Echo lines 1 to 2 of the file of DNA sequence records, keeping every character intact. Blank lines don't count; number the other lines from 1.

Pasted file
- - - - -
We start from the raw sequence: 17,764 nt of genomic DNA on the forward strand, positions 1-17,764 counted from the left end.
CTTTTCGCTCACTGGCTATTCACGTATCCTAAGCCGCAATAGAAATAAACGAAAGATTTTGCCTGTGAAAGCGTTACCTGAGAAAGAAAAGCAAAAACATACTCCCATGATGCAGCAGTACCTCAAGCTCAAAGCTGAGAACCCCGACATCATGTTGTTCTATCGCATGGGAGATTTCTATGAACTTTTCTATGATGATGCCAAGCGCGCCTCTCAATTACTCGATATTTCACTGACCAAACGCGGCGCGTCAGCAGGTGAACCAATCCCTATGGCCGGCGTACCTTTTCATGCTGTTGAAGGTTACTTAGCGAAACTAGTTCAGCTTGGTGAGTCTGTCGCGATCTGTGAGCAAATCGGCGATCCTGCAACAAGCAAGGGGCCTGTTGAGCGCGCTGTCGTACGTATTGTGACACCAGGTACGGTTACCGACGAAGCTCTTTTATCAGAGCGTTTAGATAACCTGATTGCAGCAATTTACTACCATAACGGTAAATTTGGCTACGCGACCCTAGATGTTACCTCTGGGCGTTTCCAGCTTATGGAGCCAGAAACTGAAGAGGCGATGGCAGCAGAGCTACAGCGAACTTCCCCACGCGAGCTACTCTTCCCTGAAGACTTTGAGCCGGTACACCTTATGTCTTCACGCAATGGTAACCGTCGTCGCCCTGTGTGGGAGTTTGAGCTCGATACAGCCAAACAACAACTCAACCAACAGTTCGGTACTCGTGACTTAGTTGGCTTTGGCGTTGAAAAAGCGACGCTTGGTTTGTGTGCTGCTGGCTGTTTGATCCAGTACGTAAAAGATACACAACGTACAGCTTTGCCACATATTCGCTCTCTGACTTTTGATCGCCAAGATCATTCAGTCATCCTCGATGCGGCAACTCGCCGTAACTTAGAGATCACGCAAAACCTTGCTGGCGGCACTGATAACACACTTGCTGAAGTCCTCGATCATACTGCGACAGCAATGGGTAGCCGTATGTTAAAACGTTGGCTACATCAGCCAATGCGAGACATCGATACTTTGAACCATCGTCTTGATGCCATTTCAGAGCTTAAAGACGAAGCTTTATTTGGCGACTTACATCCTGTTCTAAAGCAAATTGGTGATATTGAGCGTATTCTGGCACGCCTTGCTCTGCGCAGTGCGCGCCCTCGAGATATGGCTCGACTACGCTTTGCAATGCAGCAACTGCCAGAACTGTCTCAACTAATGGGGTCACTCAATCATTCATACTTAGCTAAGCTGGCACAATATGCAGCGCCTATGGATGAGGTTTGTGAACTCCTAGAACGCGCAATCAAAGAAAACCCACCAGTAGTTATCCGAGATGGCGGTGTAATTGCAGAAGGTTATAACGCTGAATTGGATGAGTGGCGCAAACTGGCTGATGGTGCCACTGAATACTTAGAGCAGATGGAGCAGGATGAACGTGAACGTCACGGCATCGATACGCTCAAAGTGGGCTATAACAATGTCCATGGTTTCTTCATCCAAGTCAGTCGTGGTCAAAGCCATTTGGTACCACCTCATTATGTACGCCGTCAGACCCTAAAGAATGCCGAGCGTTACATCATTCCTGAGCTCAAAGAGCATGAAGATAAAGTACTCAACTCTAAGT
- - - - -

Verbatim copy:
We start from the raw sequence: 17,764 nt of genomic DNA on the forward strand, positions 1-17,764 counted from the left end.
CTTTTCGCTCACTGGCTATTCACGTATCCTAAGCCGCAATAGAAATAAACGAAAGATTTTGCCTGTGAAAGCGTTACCTGAGAAAGAAAAGCAAAAACATACTCCCATGATGCAGCAGTACCTCAAGCTCAAAGCTGAGAACCCCGACATCATGTTGTTCTATCGCATGGGAGATTTCTATGAACTTTTCTATGATGATGCCAAGCGCGCCTCTCAATTACTCGATATTTCACTGACCAAACGCGGCGCGTCAGCAGGTGAACCAATCCCTATGGCCGGCGTACCTTTTCATGCTGTTGAAGGTTACTTAGCGAAACTAGTTCAGCTTGGTGAGTCTGTCGCGATCTGTGAGCAAATCGGCGATCCTGCAACAAGCAAGGGGCCTGTTGAGCGCGCTGTCGTACGTATTGTGACACCAGGTACGGTTACCGACGAAGCTCTTTTATCAGAGCGTTTAGATAACCTGATTGCAGCAATTTACTACCATAACGGTAAATTTGGCTACGCGACCCTAGATGTTACCTCTGGGCGTTTCCAGCTTATGGAGCCAGAAACTGAAGAGGCGATGGCAGCAGAGCTACAGCGAACTTCCCCACGCGAGCTACTCTTCCCTGAAGACTTTGAGCCGGTACACCTTATGTCTTCACGCAATGGTAACCGTCGTCGCCCTGTGTGGGAGTTTGAGCTCGATACAGCCAAACAACAACTCAACCAACAGTTCGGTACTCGTGACTTAGTTGGCTTTGGCGTTGAAAAAGCGACGCTTGGTTTGTGTGCTGCTGGCTGTTTGATCCAGTACGTAAAAGATACACAACGTACAGCTTTGCCACATATTCGCTCTCTGACTTTTGATCGCCAAGATCATTCAGTCATCCTCGATGCGGCAACTCGCCGTAACTTAGAGATCACGCAAAACCTTGCTGGCGGCACTGATAACACACTTGCTGAAGTCCTCGATCATACTGCGACAGCAATGGGTAGCCGTATGTTAAAACGTTGGCTACATCAGCCAATGCGAGACATCGATACTTTGAACCATCGTCTTGATGCCATTTCAGAGCTTAAAGACGAAGCTTTATTTGGCGACTTACATCCTGTTCTAAAGCAAATTGGTGATATTGAGCGTATTCTGGCACGCCTTGCTCTGCGCAGTGCGCGCCCTCGAGATATGGCTCGACTACGCTTTGCAATGCAGCAACTGCCAGAACTGTCTCAACTAATGGGGTCACTCAATCATTCATACTTAGCTAAGCTGGCACAATATGCAGCGCCTATGGATGAGGTTTGTGAACTCCTAGAACGCGCAATCAAAGAAAACCCACCAGTAGTTATCCGAGATGGCGGTGTAATTGCAGAAGGTTATAACGCTGAATTGGATGAGTGGCGCAAACTGGCTGATGGTGCCACTGAATACTTAGAGCAGATGGAGCAGGATGAACGTGAACGTCACGGCATCGATACGCTCAAAGTGGGCTATAACAATGTCCATGGTTTCTTCATCCAAGTCAGTCGTGGTCAAAGCCATTTGGTACCACCTCATTATGTACGCCGTCAGACCCTAAAGAATGCCGAGCGTTACATCATTCCTGAGCTCAAAGAGCATGAAGATAAAGTACTCAACTCTAAGT